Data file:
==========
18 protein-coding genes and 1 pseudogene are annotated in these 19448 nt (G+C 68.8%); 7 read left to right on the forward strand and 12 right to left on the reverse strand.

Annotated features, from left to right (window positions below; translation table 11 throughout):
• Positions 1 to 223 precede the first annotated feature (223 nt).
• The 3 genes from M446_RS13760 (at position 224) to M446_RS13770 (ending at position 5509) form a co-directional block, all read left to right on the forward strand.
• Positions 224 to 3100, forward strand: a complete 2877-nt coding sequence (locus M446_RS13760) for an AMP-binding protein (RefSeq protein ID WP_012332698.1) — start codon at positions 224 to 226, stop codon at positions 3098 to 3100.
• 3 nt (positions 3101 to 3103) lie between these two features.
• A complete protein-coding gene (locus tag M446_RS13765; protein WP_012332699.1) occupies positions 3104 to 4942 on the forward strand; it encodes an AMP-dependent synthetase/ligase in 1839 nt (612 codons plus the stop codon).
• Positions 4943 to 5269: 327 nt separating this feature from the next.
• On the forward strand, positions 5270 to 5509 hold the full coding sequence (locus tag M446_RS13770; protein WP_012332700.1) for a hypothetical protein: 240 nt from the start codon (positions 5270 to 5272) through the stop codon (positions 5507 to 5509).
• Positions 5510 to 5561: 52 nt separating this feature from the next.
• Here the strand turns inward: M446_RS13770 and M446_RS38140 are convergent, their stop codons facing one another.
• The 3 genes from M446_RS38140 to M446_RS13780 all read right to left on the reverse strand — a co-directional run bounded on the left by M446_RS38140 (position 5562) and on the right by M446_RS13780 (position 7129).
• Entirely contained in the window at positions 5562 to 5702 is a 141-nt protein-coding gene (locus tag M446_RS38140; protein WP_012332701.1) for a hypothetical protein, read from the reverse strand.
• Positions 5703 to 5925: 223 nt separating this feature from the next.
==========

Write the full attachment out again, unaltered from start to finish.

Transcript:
18 protein-coding genes and 1 pseudogene are annotated in these 19448 nt (G+C 68.8%); 7 read left to right on the forward strand and 12 right to left on the reverse strand.

Annotated features, from left to right (window positions below; translation table 11 throughout):
• Positions 1 to 223 precede the first annotated feature (223 nt).
• The 3 genes from M446_RS13760 (at position 224) to M446_RS13770 (ending at position 5509) form a co-directional block, all read left to right on the forward strand.
• Positions 224 to 3100, forward strand: a complete 2877-nt coding sequence (locus M446_RS13760) for an AMP-binding protein (RefSeq protein ID WP_012332698.1) — start codon at positions 224 to 226, stop codon at positions 3098 to 3100.
• 3 nt (positions 3101 to 3103) lie between these two features.
• A complete protein-coding gene (locus tag M446_RS13765; protein WP_012332699.1) occupies positions 3104 to 4942 on the forward strand; it encodes an AMP-dependent synthetase/ligase in 1839 nt (612 codons plus the stop codon).
• Positions 4943 to 5269: 327 nt separating this feature from the next.
• On the forward strand, positions 5270 to 5509 hold the full coding sequence (locus tag M446_RS13770; protein WP_012332700.1) for a hypothetical protein: 240 nt from the start codon (positions 5270 to 5272) through the stop codon (positions 5507 to 5509).
• Positions 5510 to 5561: 52 nt separating this feature from the next.
• Here the strand turns inward: M446_RS13770 and M446_RS38140 are convergent, their stop codons facing one another.
• The 3 genes from M446_RS38140 to M446_RS13780 all read right to left on the reverse strand — a co-directional run bounded on the left by M446_RS38140 (position 5562) and on the right by M446_RS13780 (position 7129).
• Entirely contained in the window at positions 5562 to 5702 is a 141-nt protein-coding gene (locus tag M446_RS38140; protein WP_012332701.1) for a hypothetical protein, read from the reverse strand.
• Positions 5703 to 5925: 223 nt separating this feature from the next.